Criticism of the company has been swift, and wide, but the click-bait appeal of this video will probably outnumber its detractors. A few years back the video “Riley on Marketing” went viral as the outraged Riley decried the limitations imposed upon her by gendered marketing. There was nary an f-bomb in the mix. This was a real girl, speaking out unscripted about the injustices she knows. The authenticity in her voice and in her message garnered almost 5 million YouTube views and carries far more power than FCKH8′s gimmicky, egregious act.
Elline Lipkin is a scholar, poet, and nonfiction writer. She is the author of two books: The Errant Thread and Girls’ Studies. This post originally appeared at Girl w/ Pen.
Bill R — November 12, 2014
The issue has little to do with young girls cursing. Its about children being used like this by their low-brow parents or other adults, which is always disturbing.
Intellectualizing the practice adds a strange touch of sadness to it.
Renee — November 12, 2014
The last little girl is just parroting stuff her father said. The advertisors and this little girl's dad are using these girls to make them look good and broadminded. All the adults here are not treating these girls as real people. They're not even trying to teach these little girls either. That girl's dad isn't teaching anyone.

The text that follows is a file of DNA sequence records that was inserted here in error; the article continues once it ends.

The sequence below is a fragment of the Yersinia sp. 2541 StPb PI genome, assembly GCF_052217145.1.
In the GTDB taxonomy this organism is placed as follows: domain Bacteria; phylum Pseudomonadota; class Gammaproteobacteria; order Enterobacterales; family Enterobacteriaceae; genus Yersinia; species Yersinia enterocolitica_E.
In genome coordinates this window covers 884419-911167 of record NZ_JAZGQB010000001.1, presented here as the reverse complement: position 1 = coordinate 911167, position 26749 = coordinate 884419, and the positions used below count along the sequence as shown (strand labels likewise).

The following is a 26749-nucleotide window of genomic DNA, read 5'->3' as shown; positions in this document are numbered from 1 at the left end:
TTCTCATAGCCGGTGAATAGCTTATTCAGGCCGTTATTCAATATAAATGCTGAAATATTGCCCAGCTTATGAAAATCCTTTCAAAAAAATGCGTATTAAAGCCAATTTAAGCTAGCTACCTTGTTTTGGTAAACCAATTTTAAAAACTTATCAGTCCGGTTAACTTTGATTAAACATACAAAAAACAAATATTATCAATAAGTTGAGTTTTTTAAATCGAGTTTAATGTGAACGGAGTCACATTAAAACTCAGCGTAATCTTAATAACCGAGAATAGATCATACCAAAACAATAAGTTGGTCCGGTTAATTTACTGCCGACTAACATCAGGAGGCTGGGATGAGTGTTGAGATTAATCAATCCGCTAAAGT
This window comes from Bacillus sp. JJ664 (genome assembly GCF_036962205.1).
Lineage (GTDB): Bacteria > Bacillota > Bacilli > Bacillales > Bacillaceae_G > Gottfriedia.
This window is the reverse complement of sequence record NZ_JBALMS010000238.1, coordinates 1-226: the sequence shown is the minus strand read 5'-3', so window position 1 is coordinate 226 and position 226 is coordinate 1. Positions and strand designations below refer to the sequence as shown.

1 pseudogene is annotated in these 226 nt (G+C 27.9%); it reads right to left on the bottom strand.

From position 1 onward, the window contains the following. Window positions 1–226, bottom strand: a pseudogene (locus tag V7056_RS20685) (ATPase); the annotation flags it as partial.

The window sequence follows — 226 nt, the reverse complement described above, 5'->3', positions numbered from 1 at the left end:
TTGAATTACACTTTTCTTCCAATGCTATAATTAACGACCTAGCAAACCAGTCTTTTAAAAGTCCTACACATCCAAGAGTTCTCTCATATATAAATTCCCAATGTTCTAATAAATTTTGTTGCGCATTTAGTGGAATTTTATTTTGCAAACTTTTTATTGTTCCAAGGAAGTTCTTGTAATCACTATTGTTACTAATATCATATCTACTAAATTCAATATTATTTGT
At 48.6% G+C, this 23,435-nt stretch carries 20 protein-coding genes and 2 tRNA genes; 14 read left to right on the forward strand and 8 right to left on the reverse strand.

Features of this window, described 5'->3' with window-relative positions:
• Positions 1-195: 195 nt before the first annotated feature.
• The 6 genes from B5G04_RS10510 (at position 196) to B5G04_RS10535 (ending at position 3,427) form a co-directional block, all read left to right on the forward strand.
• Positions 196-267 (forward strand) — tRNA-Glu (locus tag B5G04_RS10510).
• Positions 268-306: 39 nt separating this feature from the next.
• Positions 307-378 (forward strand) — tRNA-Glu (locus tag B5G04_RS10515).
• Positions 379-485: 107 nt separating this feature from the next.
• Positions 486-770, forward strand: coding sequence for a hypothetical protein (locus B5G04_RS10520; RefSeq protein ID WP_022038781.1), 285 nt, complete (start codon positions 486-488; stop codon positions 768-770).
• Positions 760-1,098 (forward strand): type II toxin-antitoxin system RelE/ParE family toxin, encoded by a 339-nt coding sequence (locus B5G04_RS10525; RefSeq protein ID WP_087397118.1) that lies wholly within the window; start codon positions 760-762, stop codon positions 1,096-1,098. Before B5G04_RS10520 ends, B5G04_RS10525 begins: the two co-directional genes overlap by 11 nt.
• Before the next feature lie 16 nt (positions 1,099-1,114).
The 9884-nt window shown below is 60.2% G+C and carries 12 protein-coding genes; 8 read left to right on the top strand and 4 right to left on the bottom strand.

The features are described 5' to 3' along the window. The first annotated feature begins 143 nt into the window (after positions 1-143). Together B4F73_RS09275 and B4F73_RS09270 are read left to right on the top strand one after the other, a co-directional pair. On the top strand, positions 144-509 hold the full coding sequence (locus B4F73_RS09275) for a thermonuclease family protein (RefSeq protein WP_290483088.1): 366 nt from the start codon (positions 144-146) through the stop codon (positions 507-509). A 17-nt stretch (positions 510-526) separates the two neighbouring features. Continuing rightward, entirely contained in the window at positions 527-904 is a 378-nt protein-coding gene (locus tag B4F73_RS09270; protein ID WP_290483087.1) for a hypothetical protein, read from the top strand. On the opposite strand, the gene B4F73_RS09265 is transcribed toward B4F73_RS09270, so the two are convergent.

NoMoralityLEFT? — November 13, 2014
So presumably a bunch of adult feminists felt it was okay to exploit children for their own political purposes. When did Feminism become crass, exploitative and unintelligent?? They dressed those little girls up like cheap harlots and made them curse like sailors for SPECTACLE. It is CHILD EXPLOITATION, nothing more. Everyone involved should be ashamed of themselves, for acting like scumbags. And shame on his website for supporting child exploitation.
Melissa — November 13, 2014
Even here some people seem to focus on the cursing. So what? I thought the video was cute and they do point out real problems. The problem with the video which the article points out is that we're told it's "for a good cause" while it's really to make a profit.
jingles — November 13, 2014
it's funny how fuddy people get about kids, especially when it seems they are speaking with their own voice. as a kid i cursed a lot (never around my parents of course), and became aware fairly early on that kids are meant to march in a parade of lies; needless to say i liked the video, and it's pretty transparent that folks don't like fckh8 because it's crass, straightforward in being both consumerist and activist, only about getting a message out, as if the 2 degree difference of a ms. mag tee puts it in another realm. and of course, if fckh8 is bad, here media inc is wretched; let there be many articles about it (and there won't be; it seems everyone knows homosexuality and consumerism go together, till death do they part).